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Jackson High School

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1926–1927, Childs and Smith; 2000–2003 rehabilitation, Jeannette Woodard of Dabbert and Fleming. 544 Wildwood Ave.

In the late 1990s Dabbert and Fleming of Jackson concluded that renovating this historic Collegiate Gothic high school would cost less than building anew on a farm field outside of town. In 1999 voters approved a millage to rework the old high school. Today 1,700 students attend the school.

The west- and east-side high schools merged in 1908. Nearly twenty years later, Jackson's citizens supported the construction of one of the most prominent schools in the state. With a tall pinnacled central entrance tower the brown brick and limestone-trimmed building stands three stories on a foundation. Recognizing a primary function of the public schools was to make good citizens, the board of education designed and equipped the school with everything needed to meet curricula objectives for college and noncollege preparatory schools. The 1,800-seat auditorium was the largest in the city when the school opened. Greek, Latin, Pompeian, and Venetian elements of the Classical Room gave students a vision of ancient life and its contribution to civilization. A fireplace added warmth and beauty to the library filled with seven thousand books. Voting booths in the Forum were intended to promote good citizenship. Although many details were lost in adapting the school to the needs of high school instruction today, still present is Britten Hall, named for literature teacher Caroline Britten and also known as the Shakespeare Room, a two-story English hall rendition with leaded-glass windows intended to inspire interest in literature.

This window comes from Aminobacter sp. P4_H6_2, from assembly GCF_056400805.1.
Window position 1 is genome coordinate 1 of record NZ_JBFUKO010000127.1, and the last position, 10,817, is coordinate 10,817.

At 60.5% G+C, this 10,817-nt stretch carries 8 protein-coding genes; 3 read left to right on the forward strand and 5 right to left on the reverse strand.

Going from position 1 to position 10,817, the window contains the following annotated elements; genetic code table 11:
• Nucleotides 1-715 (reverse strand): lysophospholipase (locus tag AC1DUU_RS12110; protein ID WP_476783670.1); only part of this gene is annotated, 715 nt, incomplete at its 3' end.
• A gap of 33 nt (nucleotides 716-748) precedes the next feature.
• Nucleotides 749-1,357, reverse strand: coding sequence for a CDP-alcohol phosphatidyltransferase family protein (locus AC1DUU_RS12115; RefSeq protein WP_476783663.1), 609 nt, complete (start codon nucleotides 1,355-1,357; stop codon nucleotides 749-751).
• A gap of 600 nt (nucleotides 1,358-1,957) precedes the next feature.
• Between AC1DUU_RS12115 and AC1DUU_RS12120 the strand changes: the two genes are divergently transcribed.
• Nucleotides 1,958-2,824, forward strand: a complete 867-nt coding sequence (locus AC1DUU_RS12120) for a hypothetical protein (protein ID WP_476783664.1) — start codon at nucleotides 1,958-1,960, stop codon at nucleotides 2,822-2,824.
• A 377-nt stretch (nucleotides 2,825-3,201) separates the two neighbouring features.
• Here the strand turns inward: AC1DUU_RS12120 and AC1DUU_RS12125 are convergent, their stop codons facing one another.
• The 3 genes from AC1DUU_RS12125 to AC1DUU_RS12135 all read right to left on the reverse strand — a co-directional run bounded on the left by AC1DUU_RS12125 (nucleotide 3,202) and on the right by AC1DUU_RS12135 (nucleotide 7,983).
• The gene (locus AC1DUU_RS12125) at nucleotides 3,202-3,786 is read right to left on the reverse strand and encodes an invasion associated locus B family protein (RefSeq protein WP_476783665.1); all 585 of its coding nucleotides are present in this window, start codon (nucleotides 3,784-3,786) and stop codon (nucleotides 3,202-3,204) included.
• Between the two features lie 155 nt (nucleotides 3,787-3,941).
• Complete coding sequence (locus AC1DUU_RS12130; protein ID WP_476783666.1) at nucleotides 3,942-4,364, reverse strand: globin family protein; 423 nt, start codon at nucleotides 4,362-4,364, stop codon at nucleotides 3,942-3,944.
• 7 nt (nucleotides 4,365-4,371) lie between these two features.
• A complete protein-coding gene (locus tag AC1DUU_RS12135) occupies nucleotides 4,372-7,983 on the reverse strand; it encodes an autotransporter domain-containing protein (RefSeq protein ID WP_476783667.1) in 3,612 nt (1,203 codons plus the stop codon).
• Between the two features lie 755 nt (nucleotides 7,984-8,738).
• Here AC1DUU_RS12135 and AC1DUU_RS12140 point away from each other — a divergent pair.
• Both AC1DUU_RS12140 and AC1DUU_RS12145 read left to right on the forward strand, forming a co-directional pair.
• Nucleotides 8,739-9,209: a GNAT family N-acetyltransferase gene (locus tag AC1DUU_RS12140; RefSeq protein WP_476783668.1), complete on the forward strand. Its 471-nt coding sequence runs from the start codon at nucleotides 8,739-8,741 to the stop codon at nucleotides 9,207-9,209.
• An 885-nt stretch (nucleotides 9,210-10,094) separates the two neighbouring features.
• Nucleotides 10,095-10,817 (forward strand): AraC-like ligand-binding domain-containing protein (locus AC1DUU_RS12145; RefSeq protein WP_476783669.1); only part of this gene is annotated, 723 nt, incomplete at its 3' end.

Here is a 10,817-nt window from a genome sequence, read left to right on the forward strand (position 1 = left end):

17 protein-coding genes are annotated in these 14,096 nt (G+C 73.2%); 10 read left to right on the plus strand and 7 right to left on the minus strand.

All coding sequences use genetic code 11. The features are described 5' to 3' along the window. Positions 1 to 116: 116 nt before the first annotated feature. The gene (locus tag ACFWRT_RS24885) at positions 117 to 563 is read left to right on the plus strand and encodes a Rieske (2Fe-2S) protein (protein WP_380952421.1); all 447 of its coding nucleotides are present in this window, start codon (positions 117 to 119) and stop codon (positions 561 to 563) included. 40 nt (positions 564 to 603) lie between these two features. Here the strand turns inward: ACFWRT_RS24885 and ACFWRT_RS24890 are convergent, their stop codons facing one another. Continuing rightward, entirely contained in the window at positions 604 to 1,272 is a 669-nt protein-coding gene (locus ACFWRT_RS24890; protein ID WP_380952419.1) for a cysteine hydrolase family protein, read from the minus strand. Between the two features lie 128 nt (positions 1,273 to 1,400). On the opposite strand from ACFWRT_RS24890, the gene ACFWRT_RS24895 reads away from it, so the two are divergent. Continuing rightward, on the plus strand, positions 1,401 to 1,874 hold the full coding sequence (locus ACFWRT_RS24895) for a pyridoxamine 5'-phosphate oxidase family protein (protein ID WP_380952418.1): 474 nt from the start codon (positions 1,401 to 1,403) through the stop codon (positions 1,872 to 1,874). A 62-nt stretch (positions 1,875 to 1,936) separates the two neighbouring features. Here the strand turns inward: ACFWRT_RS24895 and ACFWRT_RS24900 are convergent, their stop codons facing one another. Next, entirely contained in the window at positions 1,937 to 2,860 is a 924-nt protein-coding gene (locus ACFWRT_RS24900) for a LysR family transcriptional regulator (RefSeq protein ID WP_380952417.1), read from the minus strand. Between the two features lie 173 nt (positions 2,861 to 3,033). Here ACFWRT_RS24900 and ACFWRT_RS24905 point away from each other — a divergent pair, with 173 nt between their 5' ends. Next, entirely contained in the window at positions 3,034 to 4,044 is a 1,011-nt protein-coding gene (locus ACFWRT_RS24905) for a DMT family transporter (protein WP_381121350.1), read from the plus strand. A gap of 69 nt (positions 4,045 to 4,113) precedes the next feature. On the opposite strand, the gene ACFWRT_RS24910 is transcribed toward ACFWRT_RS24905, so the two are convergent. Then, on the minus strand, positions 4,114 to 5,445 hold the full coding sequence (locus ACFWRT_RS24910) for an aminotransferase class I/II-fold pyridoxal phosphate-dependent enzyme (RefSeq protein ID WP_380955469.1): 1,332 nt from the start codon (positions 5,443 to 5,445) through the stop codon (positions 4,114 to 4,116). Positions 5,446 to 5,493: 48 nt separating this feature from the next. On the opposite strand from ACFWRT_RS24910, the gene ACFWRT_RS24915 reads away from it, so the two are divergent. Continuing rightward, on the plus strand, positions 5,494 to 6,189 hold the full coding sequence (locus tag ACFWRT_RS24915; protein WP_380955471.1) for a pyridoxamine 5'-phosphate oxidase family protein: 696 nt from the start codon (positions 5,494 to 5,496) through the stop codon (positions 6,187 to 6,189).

Writing Credits

Author: 
Kathryn Bishop Eckert
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Citation

Kathryn Bishop Eckert, "Jackson High School", [Jackson, Michigan], SAH Archipedia, eds. Gabrielle Esperdy and Karen Kingsley, Charlottesville: UVaP, 2012—, http://sah-archipedia.org/buildings/MI-01-JA8.

Print Source

Cover: Buildings of Michigan

Buildings of Michigan, Kathryn Bishop Eckert. Charlottesville: University of Virginia Press, 2012, 182-182.

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